Cocaine injection and Coxsackievirus B3 infection increase heart disease during murine AIDS

R. T. Sepulveda, S. Jiang, J. Beischel, W. T. Bellamy, R. R. Watson

Research output: Contribution to journalArticle

16 Scopus citations

Abstract

Coxsackievirus initiates myocarditis especially in the immunologically deficient or immature. To test whether Coxsackievirus B3 (CVB3) induced pronounced cardiomyopathy during severe immune dysfunction of murine AIDS, female C57BL/6 mice were infected with LP-BM5 retrovirus and superinfected with CVB3. Some were also injected daily with cocaine hydrochloride in 0.9% saline solution (30 mg/kg) intraperitoneally, because cocaine also suppresses cellular immune response. Heart tissue was analyzed histopathologically. Mice experiencing concurrent retrovirus and Coxsackievirus infection had a high degree of cardiac lesions consistent with myopathy compared with findings in uninfected animals (p <.05). Cocaine injection during murine retrovirus infection greatly exacerbated the pathogenesis of Coxsackievirus infection. C57BL/6 mice, essentially resistant to Coxsackievirus-induced cardiomyopathy, became susceptible during the immune dysfunction in murine AIDS. This suggests that retrovirus infection causes conditions favoring Coxsackie-induced cardiac lesions. Interleukin (IL)-2 and IL-4 expression by splenocytes from the dually infected retrovirus and Coxsackievirus group showed no significant differences when the animals were also cocaine treated. However tumor necrosis factor TNF-α production was significantly decreased in dually infected retrovirus + Coxsackievirus mice treated with cocaine, compared with findings in various controls (p <.05).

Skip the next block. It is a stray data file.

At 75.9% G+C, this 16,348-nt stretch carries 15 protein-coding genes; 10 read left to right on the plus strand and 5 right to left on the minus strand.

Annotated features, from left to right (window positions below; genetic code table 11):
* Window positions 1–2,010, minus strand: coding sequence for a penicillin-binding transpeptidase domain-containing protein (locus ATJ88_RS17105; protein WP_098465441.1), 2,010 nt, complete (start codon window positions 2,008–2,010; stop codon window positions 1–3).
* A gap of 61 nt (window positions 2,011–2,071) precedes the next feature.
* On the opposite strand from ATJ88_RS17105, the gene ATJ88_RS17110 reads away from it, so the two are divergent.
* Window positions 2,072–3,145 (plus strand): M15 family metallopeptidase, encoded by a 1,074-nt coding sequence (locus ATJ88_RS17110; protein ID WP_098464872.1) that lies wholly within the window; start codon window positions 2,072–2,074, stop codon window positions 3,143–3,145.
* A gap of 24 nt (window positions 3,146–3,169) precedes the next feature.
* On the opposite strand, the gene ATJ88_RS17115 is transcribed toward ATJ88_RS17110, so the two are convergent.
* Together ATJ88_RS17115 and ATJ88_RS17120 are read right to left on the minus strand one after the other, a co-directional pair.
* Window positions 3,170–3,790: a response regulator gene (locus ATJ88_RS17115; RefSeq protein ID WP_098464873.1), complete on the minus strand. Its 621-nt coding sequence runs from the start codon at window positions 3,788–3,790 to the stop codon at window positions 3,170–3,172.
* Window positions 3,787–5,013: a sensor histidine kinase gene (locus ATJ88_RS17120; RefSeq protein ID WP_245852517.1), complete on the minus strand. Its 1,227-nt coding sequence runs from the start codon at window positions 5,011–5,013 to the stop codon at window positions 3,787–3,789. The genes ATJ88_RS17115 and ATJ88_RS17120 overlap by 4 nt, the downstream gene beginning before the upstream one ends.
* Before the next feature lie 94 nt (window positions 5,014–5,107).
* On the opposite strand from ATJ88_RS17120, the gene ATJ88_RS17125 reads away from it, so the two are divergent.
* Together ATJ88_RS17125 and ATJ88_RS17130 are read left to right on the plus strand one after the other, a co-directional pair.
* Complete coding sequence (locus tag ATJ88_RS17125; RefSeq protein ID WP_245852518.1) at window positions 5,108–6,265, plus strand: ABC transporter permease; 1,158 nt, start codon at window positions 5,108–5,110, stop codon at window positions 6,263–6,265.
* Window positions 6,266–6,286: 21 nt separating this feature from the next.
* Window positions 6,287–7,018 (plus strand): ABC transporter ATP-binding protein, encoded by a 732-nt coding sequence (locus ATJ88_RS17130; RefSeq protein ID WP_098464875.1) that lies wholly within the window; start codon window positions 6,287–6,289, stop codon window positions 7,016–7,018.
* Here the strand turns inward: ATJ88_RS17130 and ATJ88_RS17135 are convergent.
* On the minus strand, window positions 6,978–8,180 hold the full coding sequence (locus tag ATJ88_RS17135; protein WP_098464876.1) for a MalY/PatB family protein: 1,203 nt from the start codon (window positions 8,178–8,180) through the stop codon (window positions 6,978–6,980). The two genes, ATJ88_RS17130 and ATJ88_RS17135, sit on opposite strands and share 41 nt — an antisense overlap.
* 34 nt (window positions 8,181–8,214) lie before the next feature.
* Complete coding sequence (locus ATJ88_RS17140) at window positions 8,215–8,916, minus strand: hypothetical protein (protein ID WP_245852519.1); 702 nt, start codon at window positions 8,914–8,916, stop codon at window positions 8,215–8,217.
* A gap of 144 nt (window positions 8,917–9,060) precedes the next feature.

Original languageEnglish (US)
Pages (from-to)S19-S26
JournalJournal of Acquired Immune Deficiency Syndromes
Volume25
Issue numberSUPPL. 1
DOIs
StatePublished - Oct 1 2000

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Keywords

  • Cocaine
  • Coxsackievirus
  • Heart disease
  • LP-BM5 murine leukemia
  • Murine AIDS

ASJC Scopus subject areas

  • Infectious Diseases
  • Pharmacology (medical)

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